On April 22, 1903 Assistant Attorney General Tyner was removed from office by Postmaster-General Payne. Four days later on April 26 Tyner and his wife denied any wrongdoing. Tyner stated that he had served his country faithfully and the officials at the Post Office had "lost their heads". Tyner stated he remained on as Assistant Attorney after March 9 to vindicate his honor. Mrs. Tyner stated that she and her husband had been labeled robbers by the Postal Department. Mrs. Tyner said that she had freely been allowed to go into Tyner's office room where the safe was located and nothing was done in secret. Mrs. Tyner said she returned papers in a box to the Postal Department that did not have any criminal evidence.
In mid-1903 Tyner was investigated for corruption in the Post Office by special prosecutor Charles J. Bonaparte and Fourth Assistant Postmaster General Joseph L. Bristow. Tyner was indicted three times for fraud and one count bribery. Also indicted was First Assistant Postmaster Perry S. Heath. President Roosevelt stated the postal investigation revealed a condition of "gross corruption" in their offices. Allegations against Tyner and Heath ranged from gross negligence of office, criminal collusion, to actual participation in frauds, bribery, and financial profiteering. Tyner was acquitted for lack of evidence since Tyner's wife had removed his papers from his office in April. Bristow's investigation resulted in 41 indictments against 31 persons connected to the postal frauds. Four postal officers and employees resigned while thirteen workers were removed from office.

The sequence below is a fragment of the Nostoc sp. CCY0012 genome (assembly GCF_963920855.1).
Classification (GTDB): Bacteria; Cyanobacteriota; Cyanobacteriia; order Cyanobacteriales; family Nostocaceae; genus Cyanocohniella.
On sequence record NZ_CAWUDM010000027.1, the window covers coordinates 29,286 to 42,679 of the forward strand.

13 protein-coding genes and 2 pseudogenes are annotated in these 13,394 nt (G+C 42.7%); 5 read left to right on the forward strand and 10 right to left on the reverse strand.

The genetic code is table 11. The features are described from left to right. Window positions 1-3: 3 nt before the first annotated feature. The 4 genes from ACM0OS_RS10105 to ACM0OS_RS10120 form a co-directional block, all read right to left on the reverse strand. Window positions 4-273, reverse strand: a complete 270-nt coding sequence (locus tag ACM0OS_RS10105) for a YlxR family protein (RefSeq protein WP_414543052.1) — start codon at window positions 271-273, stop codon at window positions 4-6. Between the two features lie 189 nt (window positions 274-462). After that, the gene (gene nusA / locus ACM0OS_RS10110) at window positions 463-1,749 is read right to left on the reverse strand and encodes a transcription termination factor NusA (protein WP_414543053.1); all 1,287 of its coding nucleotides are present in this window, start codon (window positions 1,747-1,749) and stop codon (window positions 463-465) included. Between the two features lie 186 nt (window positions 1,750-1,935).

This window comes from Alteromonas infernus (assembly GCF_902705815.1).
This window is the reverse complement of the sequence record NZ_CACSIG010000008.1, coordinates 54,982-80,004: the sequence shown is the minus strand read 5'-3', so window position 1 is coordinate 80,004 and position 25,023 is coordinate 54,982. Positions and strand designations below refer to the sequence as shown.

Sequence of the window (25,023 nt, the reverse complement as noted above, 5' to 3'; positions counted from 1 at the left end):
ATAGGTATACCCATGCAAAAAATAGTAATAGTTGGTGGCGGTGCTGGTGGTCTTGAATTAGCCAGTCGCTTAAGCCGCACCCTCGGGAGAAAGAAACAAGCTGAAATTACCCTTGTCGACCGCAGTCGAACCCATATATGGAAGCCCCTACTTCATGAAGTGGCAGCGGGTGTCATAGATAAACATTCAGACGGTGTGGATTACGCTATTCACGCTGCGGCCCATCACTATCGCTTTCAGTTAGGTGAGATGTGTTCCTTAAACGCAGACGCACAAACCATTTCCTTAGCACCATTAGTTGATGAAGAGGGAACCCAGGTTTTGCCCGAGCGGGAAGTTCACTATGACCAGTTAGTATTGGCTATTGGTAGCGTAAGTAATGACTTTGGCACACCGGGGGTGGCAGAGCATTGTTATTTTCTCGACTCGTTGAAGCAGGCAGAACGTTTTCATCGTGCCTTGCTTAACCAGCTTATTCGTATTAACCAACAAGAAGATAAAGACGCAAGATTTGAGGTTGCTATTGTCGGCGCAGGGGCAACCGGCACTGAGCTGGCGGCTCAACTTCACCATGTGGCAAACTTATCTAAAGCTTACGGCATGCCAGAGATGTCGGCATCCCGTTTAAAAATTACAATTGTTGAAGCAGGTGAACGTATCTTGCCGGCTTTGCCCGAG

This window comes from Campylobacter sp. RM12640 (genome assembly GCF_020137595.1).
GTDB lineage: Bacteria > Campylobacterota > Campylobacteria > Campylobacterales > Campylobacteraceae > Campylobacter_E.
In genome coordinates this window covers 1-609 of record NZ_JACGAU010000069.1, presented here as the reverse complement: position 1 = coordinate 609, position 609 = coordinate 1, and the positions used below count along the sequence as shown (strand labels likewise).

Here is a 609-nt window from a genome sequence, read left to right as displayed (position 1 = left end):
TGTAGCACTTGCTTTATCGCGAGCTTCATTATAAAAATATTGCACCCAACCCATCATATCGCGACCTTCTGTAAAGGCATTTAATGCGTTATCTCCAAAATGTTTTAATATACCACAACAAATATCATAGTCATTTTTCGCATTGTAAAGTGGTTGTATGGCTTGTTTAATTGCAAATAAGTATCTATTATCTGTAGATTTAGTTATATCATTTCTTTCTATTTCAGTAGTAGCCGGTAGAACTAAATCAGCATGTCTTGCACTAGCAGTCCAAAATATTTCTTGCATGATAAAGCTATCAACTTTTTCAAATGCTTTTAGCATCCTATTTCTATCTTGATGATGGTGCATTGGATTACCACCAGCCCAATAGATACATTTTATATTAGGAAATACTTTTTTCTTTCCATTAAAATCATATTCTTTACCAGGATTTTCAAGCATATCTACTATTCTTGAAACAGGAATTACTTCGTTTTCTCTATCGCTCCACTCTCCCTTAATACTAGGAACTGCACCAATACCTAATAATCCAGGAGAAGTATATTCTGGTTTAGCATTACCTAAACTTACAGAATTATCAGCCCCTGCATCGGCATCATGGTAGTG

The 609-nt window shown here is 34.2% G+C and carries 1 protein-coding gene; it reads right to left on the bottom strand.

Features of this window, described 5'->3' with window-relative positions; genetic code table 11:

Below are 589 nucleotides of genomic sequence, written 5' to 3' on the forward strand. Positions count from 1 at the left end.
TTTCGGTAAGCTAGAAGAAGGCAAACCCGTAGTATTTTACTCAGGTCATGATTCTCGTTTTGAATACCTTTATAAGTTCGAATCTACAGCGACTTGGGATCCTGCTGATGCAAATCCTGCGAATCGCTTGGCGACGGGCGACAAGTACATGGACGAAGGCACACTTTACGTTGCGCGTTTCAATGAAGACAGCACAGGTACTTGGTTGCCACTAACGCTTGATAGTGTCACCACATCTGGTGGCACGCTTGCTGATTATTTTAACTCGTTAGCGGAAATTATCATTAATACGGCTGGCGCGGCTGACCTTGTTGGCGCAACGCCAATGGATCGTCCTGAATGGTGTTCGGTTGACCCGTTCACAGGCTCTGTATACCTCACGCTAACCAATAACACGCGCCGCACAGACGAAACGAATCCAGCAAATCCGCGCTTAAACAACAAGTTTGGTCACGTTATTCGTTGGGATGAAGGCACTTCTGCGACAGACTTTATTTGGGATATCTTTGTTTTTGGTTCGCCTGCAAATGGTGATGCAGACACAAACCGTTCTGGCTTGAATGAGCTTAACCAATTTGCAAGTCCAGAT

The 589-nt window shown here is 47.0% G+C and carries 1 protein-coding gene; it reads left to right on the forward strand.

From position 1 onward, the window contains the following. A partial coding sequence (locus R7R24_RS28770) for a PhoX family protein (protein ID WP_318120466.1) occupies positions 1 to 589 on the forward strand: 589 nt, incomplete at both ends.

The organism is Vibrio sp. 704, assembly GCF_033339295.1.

Tyner since July, 1902 had been suffering from paralysis and the postal investigation trial in 1904 had put a strain on his feebled health. He died in Washington, D.C. on December 5, 1904 and was interred there in Oak Hill Cemetery.
Tyner was the only member of the Grant Administration cabinet to hold a federal office appointment in the 20th Century serving under President William McKinley and President Theodore Roosevelt. He has been relatively forgotten by historians after 1906 having not been mentioned in the 1936 Dictionary of American Biography edited by Dumas Malone. Elected three times to the House starting in 1869 Tyner was a successful mid western politician, however, he was not reelected in 1874 due to his vote for the controversial Salary Grab Act. His long career in the Post Office Department ended twice ubruptly in 1881 and 1903 under suspicion of corruption. In 1903, Tyner and his wife's reputation were damaged after the controversy of taking official government documents from his office in Washington D.C. Tyner did not live long enough and was in feeble health to author and defend himself in a biography. Tyner was an expert on the inner workings of the Post Office during his lifetime having a history of working for the Postal Department starting in 1861.